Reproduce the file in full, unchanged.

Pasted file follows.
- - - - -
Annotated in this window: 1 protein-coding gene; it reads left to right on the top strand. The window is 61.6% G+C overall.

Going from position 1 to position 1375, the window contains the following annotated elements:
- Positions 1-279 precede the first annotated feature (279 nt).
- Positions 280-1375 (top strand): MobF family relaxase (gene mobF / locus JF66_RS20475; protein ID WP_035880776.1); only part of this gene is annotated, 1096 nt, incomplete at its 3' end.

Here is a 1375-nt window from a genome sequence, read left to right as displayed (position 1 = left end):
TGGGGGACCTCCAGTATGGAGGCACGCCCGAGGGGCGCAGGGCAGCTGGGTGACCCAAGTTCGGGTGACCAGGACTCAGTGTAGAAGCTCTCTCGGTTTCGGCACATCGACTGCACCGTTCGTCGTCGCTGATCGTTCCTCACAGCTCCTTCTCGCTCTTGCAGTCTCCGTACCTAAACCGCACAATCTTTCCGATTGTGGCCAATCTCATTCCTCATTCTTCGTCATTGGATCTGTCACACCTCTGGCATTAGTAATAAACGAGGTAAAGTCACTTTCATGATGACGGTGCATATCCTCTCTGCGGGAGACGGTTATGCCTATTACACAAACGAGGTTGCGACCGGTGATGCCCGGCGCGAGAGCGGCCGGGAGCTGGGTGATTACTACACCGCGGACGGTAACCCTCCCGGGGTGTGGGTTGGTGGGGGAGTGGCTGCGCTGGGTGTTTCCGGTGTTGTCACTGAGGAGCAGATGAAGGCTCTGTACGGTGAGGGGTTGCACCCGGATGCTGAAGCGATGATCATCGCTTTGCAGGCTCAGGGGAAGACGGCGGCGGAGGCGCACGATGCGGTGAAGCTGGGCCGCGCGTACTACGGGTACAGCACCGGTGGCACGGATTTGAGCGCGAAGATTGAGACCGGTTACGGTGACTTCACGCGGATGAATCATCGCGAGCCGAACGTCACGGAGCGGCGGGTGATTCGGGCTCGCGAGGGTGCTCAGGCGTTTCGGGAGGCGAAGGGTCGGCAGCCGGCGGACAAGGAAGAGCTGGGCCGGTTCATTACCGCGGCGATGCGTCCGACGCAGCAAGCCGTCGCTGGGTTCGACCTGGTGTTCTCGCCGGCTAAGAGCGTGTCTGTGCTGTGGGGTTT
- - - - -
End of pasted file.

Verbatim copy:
Annotated in this window: 1 protein-coding gene; it reads left to right on the top strand. The window is 61.6% G+C overall.

Going from position 1 to position 1375, the window contains the following annotated elements:
- Positions 1-279 precede the first annotated feature (279 nt).
- Positions 280-1375 (top strand): MobF family relaxase (gene mobF / locus JF66_RS20475; protein ID WP_035880776.1); only part of this gene is annotated, 1096 nt, incomplete at its 3' end.

Here is a 1375-nt window from a genome sequence, read left to right as displayed (position 1 = left end):
TGGGGGACCTCCAGTATGGAGGCACGCCCGAGGGGCGCAGGGCAGCTGGGTGACCCAAGTTCGGGTGACCAGGACTCAGTGTAGAAGCTCTCTCGGTTTCGGCACATCGACTGCACCGTTCGTCGTCGCTGATCGTTCCTCACAGCTCCTTCTCGCTCTTGCAGTCTCCGTACCTAAACCGCACAATCTTTCCGATTGTGGCCAATCTCATTCCTCATTCTTCGTCATTGGATCTGTCACACCTCTGGCATTAGTAATAAACGAGGTAAAGTCACTTTCATGATGACGGTGCATATCCTCTCTGCGGGAGACGGTTATGCCTATTACACAAACGAGGTTGCGACCGGTGATGCCCGGCGCGAGAGCGGCCGGGAGCTGGGTGATTACTACACCGCGGACGGTAACCCTCCCGGGGTGTGGGTTGGTGGGGGAGTGGCTGCGCTGGGTGTTTCCGGTGTTGTCACTGAGGAGCAGATGAAGGCTCTGTACGGTGAGGGGTTGCACCCGGATGCTGAAGCGATGATCATCGCTTTGCAGGCTCAGGGGAAGACGGCGGCGGAGGCGCACGATGCGGTGAAGCTGGGCCGCGCGTACTACGGGTACAGCACCGGTGGCACGGATTTGAGCGCGAAGATTGAGACCGGTTACGGTGACTTCACGCGGATGAATCATCGCGAGCCGAACGTCACGGAGCGGCGGGTGATTCGGGCTCGCGAGGGTGCTCAGGCGTTTCGGGAGGCGAAGGGTCGGCAGCCGGCGGACAAGGAAGAGCTGGGCCGGTTCATTACCGCGGCGATGCGTCCGACGCAGCAAGCCGTCGCTGGGTTCGACCTGGTGTTCTCGCCGGCTAAGAGCGTGTCTGTGCTGTGGGGTTT